|Origin||New York City, New York, U.S.|
|Years active||Late 1973-1982 (Unofficially reunited in 1995)|
|Members||José Alberto "El Canario" (vocalist), Sonny Bravo (a.k.a. Elio Osacar - Piano, Musical Director), Alfredo de la Fé (violin), Nelson González (tres), Rene Lopez Sr. (Trumpet), Joseph "Joe" Manozzi (Piano/Trumpet), Nicky Marrero (Timbale/Bongo), Dave Perez (bass), Leopoldo Pineda (Trombone), Johnny Rodriguez (Band Leader/Bongos), Adalberto Santiago (vocalist), Orestes Vilato (bongo, timbales)|
Típica 73 was a popular New York Cuban charanga and salsa band in the 1970s and early 1980s, formed with a number of musicians from Ray Barretto's band. The term típica refers to the "typical" configuration of a Cuban charanga with violin, and 73 to the year of founding the group.
Típica 73's music was notable for its experimental style, and was the first US-based salsa orchestra to record in Cuba with the album Típica 73 En Cuba Intercambio Cultural. Tipica 73 featured several salsa musicians who would go on to become famous as solo artists, including vocalist Adalberto Santiago, José "El Canario" Alberto and violinist Alfredo de la Fé.
In the nascent and thriving New York Latin jazz and salsa scene in the early 1970s, the group began with Johnny "Dandy" Rodriguez Jr and four of Ray Barretto's original band including Adalberto Santiago (who all left Barretto simultaneously to start Tipica 73 in 1972), and, after combining the conjunto percussive style (congas, timbales, and bongos) with a horn section the band became one of the biggest stars of the salsa movement in the US. However, the band's lineup ended up with an almost different cast by the start of the following decade, with several of the original members having left after differences in the late 1970s regarding whether the band would continue to play tipica music, with Santiago and three others leaving to form Los Kimbos. Rodriguez Jr was the only constant in the band, and he and remaining members would split in 1982, but not without a tribute to the charanga style, the 1980 release Charangueando con la Tipica 73, which included standout versions of Tito Puente's "A Donde Vas" and Cachao's "Chanchullo", among others. According to Greg Prato of All Music Guide Magazine, in 1995, Tipica 73 reunited for a successful concert in Puerto Rico, which led to a series of shows four years later.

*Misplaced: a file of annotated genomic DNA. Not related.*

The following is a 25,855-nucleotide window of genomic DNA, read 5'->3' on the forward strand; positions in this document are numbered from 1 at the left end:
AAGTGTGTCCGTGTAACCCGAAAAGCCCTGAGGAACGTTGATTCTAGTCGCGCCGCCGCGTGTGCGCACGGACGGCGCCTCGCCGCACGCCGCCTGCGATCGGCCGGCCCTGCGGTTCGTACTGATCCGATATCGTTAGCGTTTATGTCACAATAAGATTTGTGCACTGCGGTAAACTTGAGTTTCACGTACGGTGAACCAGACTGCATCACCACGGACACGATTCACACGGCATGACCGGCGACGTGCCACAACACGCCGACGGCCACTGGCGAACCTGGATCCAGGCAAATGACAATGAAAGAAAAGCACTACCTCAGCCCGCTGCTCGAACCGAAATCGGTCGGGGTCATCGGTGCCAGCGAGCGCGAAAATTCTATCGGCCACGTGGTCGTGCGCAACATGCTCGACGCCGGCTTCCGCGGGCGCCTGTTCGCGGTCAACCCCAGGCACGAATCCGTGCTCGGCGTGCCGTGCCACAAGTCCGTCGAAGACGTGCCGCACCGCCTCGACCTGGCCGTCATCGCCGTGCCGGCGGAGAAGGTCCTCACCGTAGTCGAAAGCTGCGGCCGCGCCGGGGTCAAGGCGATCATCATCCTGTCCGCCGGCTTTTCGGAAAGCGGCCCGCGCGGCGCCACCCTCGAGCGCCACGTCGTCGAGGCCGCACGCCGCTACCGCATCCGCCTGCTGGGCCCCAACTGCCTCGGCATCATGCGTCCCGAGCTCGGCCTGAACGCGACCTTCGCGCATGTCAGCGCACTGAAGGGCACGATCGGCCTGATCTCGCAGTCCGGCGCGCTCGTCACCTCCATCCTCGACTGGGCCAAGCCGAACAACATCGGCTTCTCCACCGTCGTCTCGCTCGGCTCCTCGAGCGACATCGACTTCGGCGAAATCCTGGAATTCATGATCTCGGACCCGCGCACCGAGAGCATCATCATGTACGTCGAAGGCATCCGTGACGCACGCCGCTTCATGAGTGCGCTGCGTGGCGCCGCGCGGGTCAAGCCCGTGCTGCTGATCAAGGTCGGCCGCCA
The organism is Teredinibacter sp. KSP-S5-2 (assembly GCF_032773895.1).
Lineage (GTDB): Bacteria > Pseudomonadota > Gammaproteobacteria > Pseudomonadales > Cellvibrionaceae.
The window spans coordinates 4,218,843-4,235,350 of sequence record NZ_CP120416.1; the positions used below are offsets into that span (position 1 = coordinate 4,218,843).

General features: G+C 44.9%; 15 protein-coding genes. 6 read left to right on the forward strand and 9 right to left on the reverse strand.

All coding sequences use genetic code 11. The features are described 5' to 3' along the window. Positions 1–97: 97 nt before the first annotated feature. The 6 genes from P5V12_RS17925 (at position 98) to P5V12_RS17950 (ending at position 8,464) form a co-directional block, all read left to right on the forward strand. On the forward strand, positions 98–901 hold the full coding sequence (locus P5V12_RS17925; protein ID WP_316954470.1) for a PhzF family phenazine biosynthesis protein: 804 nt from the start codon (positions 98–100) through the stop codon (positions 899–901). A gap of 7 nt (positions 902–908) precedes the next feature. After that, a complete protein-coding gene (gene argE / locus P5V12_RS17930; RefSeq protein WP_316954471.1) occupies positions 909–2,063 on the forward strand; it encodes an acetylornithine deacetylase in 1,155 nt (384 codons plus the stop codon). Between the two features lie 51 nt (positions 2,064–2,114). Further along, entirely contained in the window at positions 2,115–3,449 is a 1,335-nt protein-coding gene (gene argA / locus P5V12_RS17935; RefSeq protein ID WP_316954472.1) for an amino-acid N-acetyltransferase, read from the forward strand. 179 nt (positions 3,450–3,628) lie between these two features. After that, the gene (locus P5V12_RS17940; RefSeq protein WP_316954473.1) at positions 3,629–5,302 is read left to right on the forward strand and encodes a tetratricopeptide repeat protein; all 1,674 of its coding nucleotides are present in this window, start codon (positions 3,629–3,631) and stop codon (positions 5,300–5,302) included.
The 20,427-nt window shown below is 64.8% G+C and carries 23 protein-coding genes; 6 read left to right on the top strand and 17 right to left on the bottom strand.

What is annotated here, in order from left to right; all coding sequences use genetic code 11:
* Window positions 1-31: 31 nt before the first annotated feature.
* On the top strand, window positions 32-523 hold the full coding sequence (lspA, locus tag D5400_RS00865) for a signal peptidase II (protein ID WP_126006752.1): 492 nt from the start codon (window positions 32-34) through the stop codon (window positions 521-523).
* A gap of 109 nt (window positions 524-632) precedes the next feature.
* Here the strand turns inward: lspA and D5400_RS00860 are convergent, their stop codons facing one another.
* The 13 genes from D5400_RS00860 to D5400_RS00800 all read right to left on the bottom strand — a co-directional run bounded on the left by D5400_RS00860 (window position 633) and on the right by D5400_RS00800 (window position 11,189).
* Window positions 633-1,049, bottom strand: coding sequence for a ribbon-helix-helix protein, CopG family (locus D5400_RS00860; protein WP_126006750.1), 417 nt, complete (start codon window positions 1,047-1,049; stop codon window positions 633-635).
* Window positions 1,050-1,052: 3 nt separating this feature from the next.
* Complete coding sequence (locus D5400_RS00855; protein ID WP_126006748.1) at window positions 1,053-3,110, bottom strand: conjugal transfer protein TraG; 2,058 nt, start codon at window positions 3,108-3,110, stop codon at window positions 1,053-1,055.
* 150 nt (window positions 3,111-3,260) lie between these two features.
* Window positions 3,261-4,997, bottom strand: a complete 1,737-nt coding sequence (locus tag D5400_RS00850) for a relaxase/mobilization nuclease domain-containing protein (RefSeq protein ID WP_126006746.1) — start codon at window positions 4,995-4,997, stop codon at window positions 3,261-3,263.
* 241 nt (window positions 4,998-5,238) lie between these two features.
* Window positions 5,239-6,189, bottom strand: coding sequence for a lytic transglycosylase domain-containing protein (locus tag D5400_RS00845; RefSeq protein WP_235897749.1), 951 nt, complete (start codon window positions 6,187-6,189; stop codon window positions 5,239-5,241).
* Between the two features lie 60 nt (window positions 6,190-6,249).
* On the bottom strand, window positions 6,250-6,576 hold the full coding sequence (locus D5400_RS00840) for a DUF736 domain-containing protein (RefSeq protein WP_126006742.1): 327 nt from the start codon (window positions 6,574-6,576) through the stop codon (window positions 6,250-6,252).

- Tipica 73 (1973)
- Tipica 73 (1974)
- La Candela (1975)
- Rumba Caliente (1976)
- The Two Sides of Tipica (1977)
- Salsa Encendida (1978)
- Típica 73 En Cuba Intercambio Cultural (1979)
- Charangueando con la Tipica 73 (1980)
- Into the 1980s (1981)
- Claudio Iván Remeseira Hispanic New York: A Sourcebook 2010 p378 "In the mid-1970s vocalist Adalberto Santiago, percussionist Vilato, and guitarist González all left Típica '73 to start new bands. ... The Two Sides of Típica '73, released in 1977, showed the band flexing its varied musical directions, flowing ..."
- César Miguel Rondón The Book of Salsa: A Chronicle of Urban Music from the Caribbean 2008 p311 "Típica 73. Los dos lados de la Típica 73. Inca Records,"
- Rebeca Mauleon The Salsa Guidebook 2011 "Sonora Ponceña, Sonora Puerto Rico Allstars Revé, Orquesta Ritmo Oriental, Orq. Rumbavana, Conjunto Sensación, Orquesta Septeto Nacional, Sexteto Boloña, Sexteto Habanero, Son 14, Conjunto Sublime, Orquesta Típica '73, Típica Ideal (US) "
- Umi Vaughan Rebel Dance, Renegade Stance: Timba Music and Black Identity in Cuba 2012 p21 "For example, in the late 1970s and early 1980s, there were visits made to Cuba by the Fania All-Stars, Típica 73, Dimensión Latina, and Óscar D'León. Also, Nuyorican bandleader Willie Colón and the Panamanian Rubén Blades—both ...
- Pablo Yglesias Cocinando!: Fifty Years of Latin Album Cover Art 2005 p115 "For Típica '73's La Candela, he enlisted his family and friends in the weaving of a tapestry with the album's typography (it was intended as a gatefold). "It took forever, I was freaking out. "